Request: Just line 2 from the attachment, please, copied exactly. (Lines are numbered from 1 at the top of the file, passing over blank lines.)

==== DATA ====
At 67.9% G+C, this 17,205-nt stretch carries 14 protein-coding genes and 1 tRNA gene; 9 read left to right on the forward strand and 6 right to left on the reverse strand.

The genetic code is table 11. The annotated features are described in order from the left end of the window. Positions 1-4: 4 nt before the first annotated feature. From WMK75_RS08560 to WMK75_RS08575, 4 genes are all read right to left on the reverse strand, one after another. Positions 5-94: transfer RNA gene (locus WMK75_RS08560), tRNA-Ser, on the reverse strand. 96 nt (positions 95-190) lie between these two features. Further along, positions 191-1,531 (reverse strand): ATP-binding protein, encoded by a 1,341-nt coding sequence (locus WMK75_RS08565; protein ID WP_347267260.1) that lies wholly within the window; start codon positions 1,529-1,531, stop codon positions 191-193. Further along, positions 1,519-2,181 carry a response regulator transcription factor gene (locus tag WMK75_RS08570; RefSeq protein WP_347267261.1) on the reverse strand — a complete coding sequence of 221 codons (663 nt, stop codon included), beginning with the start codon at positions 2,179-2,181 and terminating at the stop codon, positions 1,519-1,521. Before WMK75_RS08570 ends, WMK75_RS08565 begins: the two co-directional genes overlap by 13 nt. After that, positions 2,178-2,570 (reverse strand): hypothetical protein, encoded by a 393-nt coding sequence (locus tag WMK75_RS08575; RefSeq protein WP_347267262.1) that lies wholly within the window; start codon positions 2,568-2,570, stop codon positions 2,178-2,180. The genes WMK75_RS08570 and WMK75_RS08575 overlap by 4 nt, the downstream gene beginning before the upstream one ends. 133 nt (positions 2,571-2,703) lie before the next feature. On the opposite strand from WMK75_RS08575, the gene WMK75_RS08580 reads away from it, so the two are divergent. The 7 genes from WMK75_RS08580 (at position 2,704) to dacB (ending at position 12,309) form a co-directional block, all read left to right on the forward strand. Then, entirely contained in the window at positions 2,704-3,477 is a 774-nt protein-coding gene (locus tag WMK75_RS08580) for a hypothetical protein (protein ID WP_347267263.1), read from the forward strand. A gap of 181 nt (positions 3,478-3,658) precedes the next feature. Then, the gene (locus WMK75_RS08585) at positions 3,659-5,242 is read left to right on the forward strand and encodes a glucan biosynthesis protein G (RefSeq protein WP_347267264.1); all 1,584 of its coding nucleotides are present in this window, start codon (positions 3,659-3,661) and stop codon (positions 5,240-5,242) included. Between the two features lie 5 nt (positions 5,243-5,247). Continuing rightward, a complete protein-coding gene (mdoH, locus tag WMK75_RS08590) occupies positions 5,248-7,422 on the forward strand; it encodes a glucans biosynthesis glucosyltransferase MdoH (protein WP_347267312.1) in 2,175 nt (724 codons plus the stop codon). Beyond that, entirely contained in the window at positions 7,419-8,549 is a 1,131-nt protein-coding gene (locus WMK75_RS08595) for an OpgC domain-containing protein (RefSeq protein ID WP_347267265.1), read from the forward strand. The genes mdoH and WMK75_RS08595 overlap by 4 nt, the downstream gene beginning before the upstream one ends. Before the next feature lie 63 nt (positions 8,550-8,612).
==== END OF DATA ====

The genetic code is table 11. The annotated features are described in order from the left end of the window. Positions 1-4: 4 nt before the first annotated feature. From WMK75_RS08560 to WMK75_RS08575, 4 genes are all read right to left on the reverse strand, one after another. Positions 5-94: transfer RNA gene (locus WMK75_RS08560), tRNA-Ser, on the reverse strand. 96 nt (positions 95-190) lie between these two features. Further along, positions 191-1,531 (reverse strand): ATP-binding protein, encoded by a 1,341-nt coding sequence (locus WMK75_RS08565; protein ID WP_347267260.1) that lies wholly within the window; start codon positions 1,529-1,531, stop codon positions 191-193. Further along, positions 1,519-2,181 carry a response regulator transcription factor gene (locus tag WMK75_RS08570; RefSeq protein WP_347267261.1) on the reverse strand — a complete coding sequence of 221 codons (663 nt, stop codon included), beginning with the start codon at positions 2,179-2,181 and terminating at the stop codon, positions 1,519-1,521. Before WMK75_RS08570 ends, WMK75_RS08565 begins: the two co-directional genes overlap by 13 nt. After that, positions 2,178-2,570 (reverse strand): hypothetical protein, encoded by a 393-nt coding sequence (locus tag WMK75_RS08575; RefSeq protein WP_347267262.1) that lies wholly within the window; start codon positions 2,568-2,570, stop codon positions 2,178-2,180. The genes WMK75_RS08570 and WMK75_RS08575 overlap by 4 nt, the downstream gene beginning before the upstream one ends. 133 nt (positions 2,571-2,703) lie before the next feature. On the opposite strand from WMK75_RS08575, the gene WMK75_RS08580 reads away from it, so the two are divergent. The 7 genes from WMK75_RS08580 (at position 2,704) to dacB (ending at position 12,309) form a co-directional block, all read left to right on the forward strand. Then, entirely contained in the window at positions 2,704-3,477 is a 774-nt protein-coding gene (locus tag WMK75_RS08580) for a hypothetical protein (protein ID WP_347267263.1), read from the forward strand. A gap of 181 nt (positions 3,478-3,658) precedes the next feature. Then, the gene (locus WMK75_RS08585) at positions 3,659-5,242 is read left to right on the forward strand and encodes a glucan biosynthesis protein G (RefSeq protein WP_347267264.1); all 1,584 of its coding nucleotides are present in this window, start codon (positions 3,659-3,661) and stop codon (positions 5,240-5,242) included. Between the two features lie 5 nt (positions 5,243-5,247). Continuing rightward, a complete protein-coding gene (mdoH, locus tag WMK75_RS08590) occupies positions 5,248-7,422 on the forward strand; it encodes a glucans biosynthesis glucosyltransferase MdoH (protein WP_347267312.1) in 2,175 nt (724 codons plus the stop codon). Beyond that, entirely contained in the window at positions 7,419-8,549 is a 1,131-nt protein-coding gene (locus WMK75_RS08595) for an OpgC domain-containing protein (RefSeq protein ID WP_347267265.1), read from the forward strand. The genes mdoH and WMK75_RS08595 overlap by 4 nt, the downstream gene beginning before the upstream one ends. Before the next feature lie 63 nt (positions 8,550-8,612).